Unaccompanied asylum-seeking children in the United Kingdom approach adulthood knowing that they will be encouraged or even forced to return to their countries of birth. Drawing on a project that promoted voluntary return to Afghanistan, we use interviews with twelve young people, professionals working in the Home Office and in education, local authorities, and voluntary-sector agencies to describe a complex area of immigration policy. We show how the state’s obligations as “corporate parent” clash with increasingly punitive migration controls and with growing political scrutiny of public spending. We propose education as a way to prepare young people for futures as global citizens in either country of settlement or of origin.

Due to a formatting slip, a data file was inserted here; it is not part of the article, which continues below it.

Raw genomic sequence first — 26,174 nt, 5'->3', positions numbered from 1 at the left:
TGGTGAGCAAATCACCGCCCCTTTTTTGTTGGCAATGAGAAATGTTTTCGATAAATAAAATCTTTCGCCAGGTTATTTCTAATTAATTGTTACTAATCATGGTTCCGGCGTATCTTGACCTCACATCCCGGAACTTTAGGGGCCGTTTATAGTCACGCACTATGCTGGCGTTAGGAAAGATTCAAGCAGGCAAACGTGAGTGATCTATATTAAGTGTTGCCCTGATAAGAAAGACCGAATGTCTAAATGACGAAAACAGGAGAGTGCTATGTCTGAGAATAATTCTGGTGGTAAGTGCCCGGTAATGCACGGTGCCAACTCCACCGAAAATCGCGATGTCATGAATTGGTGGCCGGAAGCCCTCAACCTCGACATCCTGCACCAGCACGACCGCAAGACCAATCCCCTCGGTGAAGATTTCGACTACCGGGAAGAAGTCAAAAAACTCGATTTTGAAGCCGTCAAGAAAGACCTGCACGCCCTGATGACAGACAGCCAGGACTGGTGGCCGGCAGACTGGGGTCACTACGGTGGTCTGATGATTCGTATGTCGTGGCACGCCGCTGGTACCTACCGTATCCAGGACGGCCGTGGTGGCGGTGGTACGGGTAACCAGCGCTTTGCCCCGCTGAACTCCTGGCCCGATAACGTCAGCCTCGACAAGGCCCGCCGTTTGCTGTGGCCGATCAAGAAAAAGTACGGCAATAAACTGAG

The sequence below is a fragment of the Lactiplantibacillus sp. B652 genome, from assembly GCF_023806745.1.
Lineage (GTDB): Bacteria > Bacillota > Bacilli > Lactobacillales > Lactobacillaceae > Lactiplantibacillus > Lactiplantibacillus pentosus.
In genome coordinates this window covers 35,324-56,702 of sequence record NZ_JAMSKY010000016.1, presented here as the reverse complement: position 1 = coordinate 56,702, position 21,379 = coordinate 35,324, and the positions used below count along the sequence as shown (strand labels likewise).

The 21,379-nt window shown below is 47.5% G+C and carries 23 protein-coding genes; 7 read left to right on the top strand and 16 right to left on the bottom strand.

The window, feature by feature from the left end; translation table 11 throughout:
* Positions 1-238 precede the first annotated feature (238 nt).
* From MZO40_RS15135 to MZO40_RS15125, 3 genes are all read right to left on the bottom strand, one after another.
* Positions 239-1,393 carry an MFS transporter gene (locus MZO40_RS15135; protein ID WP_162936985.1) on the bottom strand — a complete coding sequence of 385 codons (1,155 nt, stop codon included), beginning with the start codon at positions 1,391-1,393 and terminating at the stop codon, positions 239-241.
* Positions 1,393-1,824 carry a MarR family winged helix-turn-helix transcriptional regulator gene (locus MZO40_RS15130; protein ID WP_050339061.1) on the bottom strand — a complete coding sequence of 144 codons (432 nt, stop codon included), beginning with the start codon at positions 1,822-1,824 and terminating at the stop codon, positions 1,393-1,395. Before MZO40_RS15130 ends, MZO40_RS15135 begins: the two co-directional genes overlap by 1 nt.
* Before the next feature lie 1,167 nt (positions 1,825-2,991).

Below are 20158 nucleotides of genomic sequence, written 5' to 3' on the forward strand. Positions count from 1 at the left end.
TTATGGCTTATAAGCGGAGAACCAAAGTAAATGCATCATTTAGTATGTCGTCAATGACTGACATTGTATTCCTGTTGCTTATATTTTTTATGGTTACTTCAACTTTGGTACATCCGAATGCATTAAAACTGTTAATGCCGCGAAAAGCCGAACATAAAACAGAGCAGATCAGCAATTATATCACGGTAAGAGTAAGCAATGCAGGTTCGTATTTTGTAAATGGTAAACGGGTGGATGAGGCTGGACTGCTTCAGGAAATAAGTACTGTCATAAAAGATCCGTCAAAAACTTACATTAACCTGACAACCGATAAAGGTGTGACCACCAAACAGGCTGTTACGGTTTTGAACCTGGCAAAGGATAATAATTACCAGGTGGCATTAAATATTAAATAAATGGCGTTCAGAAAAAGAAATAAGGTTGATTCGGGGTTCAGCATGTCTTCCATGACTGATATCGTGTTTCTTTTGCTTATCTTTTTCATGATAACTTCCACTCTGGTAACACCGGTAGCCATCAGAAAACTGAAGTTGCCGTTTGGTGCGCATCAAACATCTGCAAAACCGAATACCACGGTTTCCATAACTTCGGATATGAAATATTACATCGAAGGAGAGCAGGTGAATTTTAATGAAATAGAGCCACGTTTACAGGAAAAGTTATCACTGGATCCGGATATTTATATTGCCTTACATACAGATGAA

Field of Research
111799 Public Health and Health Services not elsewhere classified
Socio Economic Objective
920499 Public Health (excl. Specific Population Health) not elsewhere classified
Every reasonable effort has been made to ensure that permission has been obtained for items included in DRO. If you believe that your rights have been infringed by this repository, please contact email@example.com.